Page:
Editing for Grammarphobes 2.0: Vocabulary Building

Posted by KAREN WOJCIK BERNER



Every Wednesday, Editing for Grammarphobes 2.0 features handy tips to enhance all of our writing, from daily emails to articles to books. After all, everyone needs to write, right?




I am a word nerd. In high school, I would memorize the vocabulary lists, making sure to incorporate at least one of those words in my writing each week. This is how insipid, plethora, and a myriad of other words entered by vocabulary, including myriad itself.

Have you ever read a dictionary? Whenever I edit, I often end up reading a few pages before or after my initial inquiry. It's fascinating.

For instance, do you know what the following five words mean?

Alacrity

Alacrity means "promptness in response, a cheerful readiness."

Didactic

Didactic is an adjective used to describe something that is "designed or intended to teach, or the intended to convey instruction and information, as well as pleasure and entertainment." It also can mean making moral observations.

Haboob

A haboob is a "massive dust storm," such as the ones that often roll through Phoenix, Arizona. The word comes from the Arabic, habub, which means "violent storm."

Parsimonious

This word means "frugal to the point of stinginess." Merriam-Webster.com gives the example of a parsimonious woman who insists that charity begins and ends at home.

Schadenfreude

Schadenfreude is "enjoyment obtained from the troubles of others." It comes from the German words for "damage" and "joy."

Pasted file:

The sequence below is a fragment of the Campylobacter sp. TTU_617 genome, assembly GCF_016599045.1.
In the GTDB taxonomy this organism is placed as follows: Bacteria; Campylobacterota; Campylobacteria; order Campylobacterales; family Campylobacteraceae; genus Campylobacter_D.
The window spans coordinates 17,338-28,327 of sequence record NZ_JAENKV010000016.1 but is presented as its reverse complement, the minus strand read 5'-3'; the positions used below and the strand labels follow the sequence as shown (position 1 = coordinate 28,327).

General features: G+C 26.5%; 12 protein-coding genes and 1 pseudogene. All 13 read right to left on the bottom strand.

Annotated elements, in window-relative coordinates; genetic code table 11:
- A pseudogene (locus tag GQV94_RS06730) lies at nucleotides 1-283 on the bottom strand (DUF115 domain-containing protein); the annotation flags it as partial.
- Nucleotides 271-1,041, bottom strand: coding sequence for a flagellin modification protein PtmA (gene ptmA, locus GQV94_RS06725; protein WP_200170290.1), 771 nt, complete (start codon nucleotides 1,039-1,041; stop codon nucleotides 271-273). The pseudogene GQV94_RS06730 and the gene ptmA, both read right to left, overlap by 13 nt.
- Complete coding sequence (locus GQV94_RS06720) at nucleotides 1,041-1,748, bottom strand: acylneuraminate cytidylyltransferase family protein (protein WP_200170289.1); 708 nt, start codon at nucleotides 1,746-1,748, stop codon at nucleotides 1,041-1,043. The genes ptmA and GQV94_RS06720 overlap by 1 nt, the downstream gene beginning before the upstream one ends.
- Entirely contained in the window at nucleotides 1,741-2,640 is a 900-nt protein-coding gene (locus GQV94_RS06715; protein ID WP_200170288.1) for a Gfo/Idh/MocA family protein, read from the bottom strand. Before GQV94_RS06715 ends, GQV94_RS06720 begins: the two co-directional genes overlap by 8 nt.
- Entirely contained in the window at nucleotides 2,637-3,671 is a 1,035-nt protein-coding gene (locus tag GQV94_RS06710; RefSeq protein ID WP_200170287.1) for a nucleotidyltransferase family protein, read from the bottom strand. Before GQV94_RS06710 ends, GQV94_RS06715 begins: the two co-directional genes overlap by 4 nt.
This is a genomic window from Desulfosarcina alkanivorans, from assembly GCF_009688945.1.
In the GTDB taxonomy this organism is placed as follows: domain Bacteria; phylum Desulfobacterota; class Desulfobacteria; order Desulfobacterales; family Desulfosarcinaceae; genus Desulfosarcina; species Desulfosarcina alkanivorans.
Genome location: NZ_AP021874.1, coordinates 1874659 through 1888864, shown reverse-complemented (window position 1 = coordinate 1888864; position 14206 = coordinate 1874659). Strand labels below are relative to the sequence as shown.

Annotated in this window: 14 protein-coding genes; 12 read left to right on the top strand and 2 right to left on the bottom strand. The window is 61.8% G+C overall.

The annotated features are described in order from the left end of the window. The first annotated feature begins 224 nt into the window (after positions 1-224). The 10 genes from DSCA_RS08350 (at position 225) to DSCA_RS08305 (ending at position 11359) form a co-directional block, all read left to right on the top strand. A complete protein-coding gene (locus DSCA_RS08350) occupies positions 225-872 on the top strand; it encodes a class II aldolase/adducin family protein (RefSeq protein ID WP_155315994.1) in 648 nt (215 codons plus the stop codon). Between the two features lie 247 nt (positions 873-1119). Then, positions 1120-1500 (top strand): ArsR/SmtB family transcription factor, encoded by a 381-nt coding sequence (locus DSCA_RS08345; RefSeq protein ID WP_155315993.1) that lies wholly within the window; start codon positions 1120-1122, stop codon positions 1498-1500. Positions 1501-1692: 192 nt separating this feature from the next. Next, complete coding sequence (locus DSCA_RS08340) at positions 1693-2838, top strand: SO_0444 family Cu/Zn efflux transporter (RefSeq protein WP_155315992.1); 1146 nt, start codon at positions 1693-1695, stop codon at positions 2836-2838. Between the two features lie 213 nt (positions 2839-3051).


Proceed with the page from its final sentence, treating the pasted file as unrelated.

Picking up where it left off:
All definitions courtesy of Merriam-Webster.com.



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Bio

A professional writer/editor for almost 30 years, Karen Wojcik Berner's wide and varied experience includes such topics as grammar, blog content, book reviews, corporate communications, the arts, paint and coatings, real estate, the fire service, writing and literature, research, and publishing. An award-winning journalist, her work has appeared in several magazines, newspapers, and blogs, including the Chicago Tribune, Writer Unboxed, Women's Fiction Writers, Naperville Magazine, and Fresh Fiction. She also is the author of three contemporary women's fiction novels and is a member of the Chicago Writers’ Association. For more information on Karen, please visit www.karenberner.com.




Comments

I was the same way in high school. :)
I bet we would have been great friends in high school, Kelly. :)
Anonymous said…
For me, it wasn't dictionaries, it was encyclopedias. :)
I did, too, angel011. Couldn’t help myself. The things one could discover in just a few pages!
Rae Lake said…
I also read the entire dictionary. I already had a love of words from my proofreader mother. I wasn't naughty, I was incorrigible. I had a boyfriend in college who said he couldn't date me without a pocket dictionary. In my first job, the office had a huge dictionary on a wooden stand steps away from my desk. Spent many hours absorbing words all the way through Z. These days I often avoid using words others wouldn't understand. Pity. Still value them in my own writing though.
Rae Lake said…
PS. Karen, I tried to read your That vs. Which but was told I didn't have the right account to access it. Info, please?
Hi, Rae. Love that you incorporate your vocabulary words into your vernacular.

Regarding access, everything on this blog is open to the public, so maybe there was just a glitch. My advice is to exit out and try again. Let me know how it goes, okay?

Thanks for stopping by.

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